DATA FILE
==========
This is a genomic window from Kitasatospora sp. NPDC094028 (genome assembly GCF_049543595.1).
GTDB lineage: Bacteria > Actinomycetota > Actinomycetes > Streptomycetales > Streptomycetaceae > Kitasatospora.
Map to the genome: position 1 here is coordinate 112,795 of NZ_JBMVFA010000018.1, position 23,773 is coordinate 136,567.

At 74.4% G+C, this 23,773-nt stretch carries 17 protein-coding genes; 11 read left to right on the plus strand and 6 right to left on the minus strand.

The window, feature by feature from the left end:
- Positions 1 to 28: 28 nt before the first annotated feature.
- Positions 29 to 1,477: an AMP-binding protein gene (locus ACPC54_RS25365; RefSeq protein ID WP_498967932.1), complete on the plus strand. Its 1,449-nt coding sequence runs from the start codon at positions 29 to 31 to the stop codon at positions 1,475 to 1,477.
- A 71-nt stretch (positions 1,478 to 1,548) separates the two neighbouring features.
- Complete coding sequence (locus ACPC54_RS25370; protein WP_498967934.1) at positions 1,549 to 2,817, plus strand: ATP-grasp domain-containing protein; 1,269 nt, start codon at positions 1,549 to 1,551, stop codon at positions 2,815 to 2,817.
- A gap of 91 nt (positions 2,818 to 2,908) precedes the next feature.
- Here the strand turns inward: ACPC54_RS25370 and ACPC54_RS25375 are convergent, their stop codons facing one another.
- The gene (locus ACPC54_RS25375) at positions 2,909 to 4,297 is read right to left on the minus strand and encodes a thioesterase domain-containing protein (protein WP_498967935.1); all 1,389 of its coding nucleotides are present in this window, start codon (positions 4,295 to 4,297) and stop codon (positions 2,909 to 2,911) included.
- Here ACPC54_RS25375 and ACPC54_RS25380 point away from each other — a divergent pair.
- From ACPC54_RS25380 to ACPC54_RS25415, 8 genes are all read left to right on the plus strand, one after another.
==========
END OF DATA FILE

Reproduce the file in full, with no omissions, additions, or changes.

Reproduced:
This is a genomic window from Kitasatospora sp. NPDC094028 (genome assembly GCF_049543595.1).
GTDB lineage: Bacteria > Actinomycetota > Actinomycetes > Streptomycetales > Streptomycetaceae > Kitasatospora.
Map to the genome: position 1 here is coordinate 112,795 of NZ_JBMVFA010000018.1, position 23,773 is coordinate 136,567.

At 74.4% G+C, this 23,773-nt stretch carries 17 protein-coding genes; 11 read left to right on the plus strand and 6 right to left on the minus strand.

The window, feature by feature from the left end:
- Positions 1 to 28: 28 nt before the first annotated feature.
- Positions 29 to 1,477: an AMP-binding protein gene (locus ACPC54_RS25365; RefSeq protein ID WP_498967932.1), complete on the plus strand. Its 1,449-nt coding sequence runs from the start codon at positions 29 to 31 to the stop codon at positions 1,475 to 1,477.
- A 71-nt stretch (positions 1,478 to 1,548) separates the two neighbouring features.
- Complete coding sequence (locus ACPC54_RS25370; protein WP_498967934.1) at positions 1,549 to 2,817, plus strand: ATP-grasp domain-containing protein; 1,269 nt, start codon at positions 1,549 to 1,551, stop codon at positions 2,815 to 2,817.
- A gap of 91 nt (positions 2,818 to 2,908) precedes the next feature.
- Here the strand turns inward: ACPC54_RS25370 and ACPC54_RS25375 are convergent, their stop codons facing one another.
- The gene (locus ACPC54_RS25375) at positions 2,909 to 4,297 is read right to left on the minus strand and encodes a thioesterase domain-containing protein (protein WP_498967935.1); all 1,389 of its coding nucleotides are present in this window, start codon (positions 4,295 to 4,297) and stop codon (positions 2,909 to 2,911) included.
- Here ACPC54_RS25375 and ACPC54_RS25380 point away from each other — a divergent pair.
- From ACPC54_RS25380 to ACPC54_RS25415, 8 genes are all read left to right on the plus strand, one after another.